OEMs Vie for India Market Share
Off-Roading Growth Drives Competition in Pickup and SUV Segments
By Linda Spencer
The Rainforest Challenge (RFC) India will be held again this year in July 2021 following a hiatus last year due to COVID-19. The Indian edition of the series, which began in 2014, is a grueling seven-day off-roading event for professional drivers.
The RFC started in Malaysia and is also held in Italy, Russia, the Balkans, Poland, Sri Lanka, Vietnam, Thailand, Tunisia, China and Australia. There are also numerous sportsman-class events throughout India organized by local clubs such as those run by Jeep enthusiasts, including the Western Wanderers, the Bangalore Jeep Club and the Club Himalayan Devils.
Local tire manufacturer Apollo Tyres created Bad Road Buddies to organize off-road events, and Indian car manufacturer Mahindra & Mahindra brought together enthusiast clubs in 2019 from around India for the third Thar Fest in Kochi, celebrating the off-roading attributes of the Mahindra Thar.
SEMA News spoke with Ashish Gupta from Cougar Motorsports, the organizer of RFC India based in New Delhi. We talked about the event as well as off-roading more broadly in the country of 1.3 billion. We first discussed the local enthusiasts’ vehicles of choice.
“The Suzuki Gypsy [Samurai in other markets] and the Mahindra Thar are the preferred vehicles to use for extreme off-road customization” Gupta explained.
For more casual off-road excursions, enthusiasts may choose the Mitsubishi Pajero, Toyota Fortuner, Ford Endeavour and Isuzu V-Cross. Gupta noted that there are also some premium SUVs, including models from the Jeep and Land Rover stables as well as a few Polaris ATVs and RZRs, but he noted that the numbers of those vehicles were much smaller.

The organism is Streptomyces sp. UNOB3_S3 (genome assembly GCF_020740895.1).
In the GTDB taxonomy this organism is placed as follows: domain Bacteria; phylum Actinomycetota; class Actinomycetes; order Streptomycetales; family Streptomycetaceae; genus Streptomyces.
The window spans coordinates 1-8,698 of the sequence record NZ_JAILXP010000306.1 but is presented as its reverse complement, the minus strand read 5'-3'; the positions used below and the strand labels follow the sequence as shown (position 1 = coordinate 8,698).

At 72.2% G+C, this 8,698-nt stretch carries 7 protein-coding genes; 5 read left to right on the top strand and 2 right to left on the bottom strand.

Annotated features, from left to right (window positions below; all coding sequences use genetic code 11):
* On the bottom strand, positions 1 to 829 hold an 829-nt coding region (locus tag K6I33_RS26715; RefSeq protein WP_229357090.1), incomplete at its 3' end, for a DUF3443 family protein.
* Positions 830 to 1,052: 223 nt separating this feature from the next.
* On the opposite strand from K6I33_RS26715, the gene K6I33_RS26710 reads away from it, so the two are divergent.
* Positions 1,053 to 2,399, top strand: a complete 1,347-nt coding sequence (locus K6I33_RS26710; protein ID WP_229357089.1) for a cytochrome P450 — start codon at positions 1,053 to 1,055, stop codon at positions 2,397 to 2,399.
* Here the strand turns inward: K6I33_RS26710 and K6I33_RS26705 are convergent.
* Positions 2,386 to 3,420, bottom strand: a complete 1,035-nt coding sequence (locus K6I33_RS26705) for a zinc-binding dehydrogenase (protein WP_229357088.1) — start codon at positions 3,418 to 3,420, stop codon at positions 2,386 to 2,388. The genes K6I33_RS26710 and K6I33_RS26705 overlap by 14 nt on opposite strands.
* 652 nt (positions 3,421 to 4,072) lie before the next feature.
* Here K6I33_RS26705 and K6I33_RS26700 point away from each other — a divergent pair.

Sportsman off-roading events, typically sponsored by local clubs, are growing across India.
“The southern state of Kerala has numerous off-roading clubs and enthusiasts with perhaps the highest number of 4x4 vehicles per capita, but off-roading is popular all across the country, with clubs in almost all major states and large cities,” Gupta said. “The national capital region [which includes Delhi and its suburbs] as well as the Union Territory of Chandigarh in the north have a number of active off-roaders as well.”
Pickups have never been big sellers in India as lifestyle vehicles, and the choices to date have been slim. Only the D-Max V-Cross and Tata Xenon have been available in the market, but that may be changing. The Ford Ranger and sportier Ford Ranger Raptor have both been spotted being tested in India recently.
It’s been reported separately that Toyota is considering assembling the HiLux in India, and the Ford Ranger and Ranger Raptor are expected to be imported into India. The D-Max V-Cross is locally manufactured at Isuzu’s newly opened manufacturing plant at Sri City in Andhra Pradesh, India. However, Gupta is skeptical that pickups will become big sellers.